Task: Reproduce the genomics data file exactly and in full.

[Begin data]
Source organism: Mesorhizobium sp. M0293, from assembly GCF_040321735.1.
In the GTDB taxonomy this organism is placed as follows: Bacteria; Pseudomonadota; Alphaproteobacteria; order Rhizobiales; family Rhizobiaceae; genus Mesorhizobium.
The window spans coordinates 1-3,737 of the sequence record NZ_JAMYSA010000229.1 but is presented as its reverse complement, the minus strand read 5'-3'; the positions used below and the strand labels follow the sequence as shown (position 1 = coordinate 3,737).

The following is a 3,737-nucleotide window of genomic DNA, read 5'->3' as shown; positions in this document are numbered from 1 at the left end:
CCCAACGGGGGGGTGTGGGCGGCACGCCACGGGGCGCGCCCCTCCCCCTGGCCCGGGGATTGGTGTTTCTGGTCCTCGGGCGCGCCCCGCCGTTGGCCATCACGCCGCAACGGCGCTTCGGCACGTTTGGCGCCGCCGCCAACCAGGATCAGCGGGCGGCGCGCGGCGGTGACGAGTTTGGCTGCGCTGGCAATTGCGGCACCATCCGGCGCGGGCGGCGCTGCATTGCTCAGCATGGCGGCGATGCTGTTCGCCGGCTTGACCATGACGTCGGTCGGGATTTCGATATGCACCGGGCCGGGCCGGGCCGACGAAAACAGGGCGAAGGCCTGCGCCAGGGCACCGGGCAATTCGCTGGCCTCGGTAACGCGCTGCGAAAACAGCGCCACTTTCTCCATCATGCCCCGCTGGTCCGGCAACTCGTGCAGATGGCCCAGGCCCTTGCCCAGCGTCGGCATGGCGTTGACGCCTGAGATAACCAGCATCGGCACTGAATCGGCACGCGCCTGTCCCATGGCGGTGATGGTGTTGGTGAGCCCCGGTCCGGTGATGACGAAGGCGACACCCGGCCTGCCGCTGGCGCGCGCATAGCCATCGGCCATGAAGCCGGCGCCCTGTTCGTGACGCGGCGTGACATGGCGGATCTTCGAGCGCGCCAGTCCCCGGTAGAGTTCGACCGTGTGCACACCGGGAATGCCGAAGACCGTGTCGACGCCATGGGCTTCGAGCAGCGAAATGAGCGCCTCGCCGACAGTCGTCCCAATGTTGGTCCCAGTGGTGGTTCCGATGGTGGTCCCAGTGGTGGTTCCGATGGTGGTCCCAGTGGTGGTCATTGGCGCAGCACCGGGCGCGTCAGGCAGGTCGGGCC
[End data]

Source organism: Mesorhizobium sp. M0293, from assembly GCF_040321735.1.
In the GTDB taxonomy this organism is placed as follows: Bacteria; Pseudomonadota; Alphaproteobacteria; order Rhizobiales; family Rhizobiaceae; genus Mesorhizobium.
The window spans coordinates 1-3,737 of the sequence record NZ_JAMYSA010000229.1 but is presented as its reverse complement, the minus strand read 5'-3'; the positions used below and the strand labels follow the sequence as shown (position 1 = coordinate 3,737).

The following is a 3,737-nucleotide window of genomic DNA, read 5'->3' as shown; positions in this document are numbered from 1 at the left end:
CCCAACGGGGGGGTGTGGGCGGCACGCCACGGGGCGCGCCCCTCCCCCTGGCCCGGGGATTGGTGTTTCTGGTCCTCGGGCGCGCCCCGCCGTTGGCCATCACGCCGCAACGGCGCTTCGGCACGTTTGGCGCCGCCGCCAACCAGGATCAGCGGGCGGCGCGCGGCGGTGACGAGTTTGGCTGCGCTGGCAATTGCGGCACCATCCGGCGCGGGCGGCGCTGCATTGCTCAGCATGGCGGCGATGCTGTTCGCCGGCTTGACCATGACGTCGGTCGGGATTTCGATATGCACCGGGCCGGGCCGGGCCGACGAAAACAGGGCGAAGGCCTGCGCCAGGGCACCGGGCAATTCGCTGGCCTCGGTAACGCGCTGCGAAAACAGCGCCACTTTCTCCATCATGCCCCGCTGGTCCGGCAACTCGTGCAGATGGCCCAGGCCCTTGCCCAGCGTCGGCATGGCGTTGACGCCTGAGATAACCAGCATCGGCACTGAATCGGCACGCGCCTGTCCCATGGCGGTGATGGTGTTGGTGAGCCCCGGTCCGGTGATGACGAAGGCGACACCCGGCCTGCCGCTGGCGCGCGCATAGCCATCGGCCATGAAGCCGGCGCCCTGTTCGTGACGCGGCGTGACATGGCGGATCTTCGAGCGCGCCAGTCCCCGGTAGAGTTCGACCGTGTGCACACCGGGAATGCCGAAGACCGTGTCGACGCCATGGGCTTCGAGCAGCGAAATGAGCGCCTCGCCGACAGTCGTCCCAATGTTGGTCCCAGTGGTGGTTCCGATGGTGGTCCCAGTGGTGGTTCCGATGGTGGTCCCAGTGGTGGTCATTGGCGCAGCACCGGGCGCGTCAGGCAGGTCGGGCC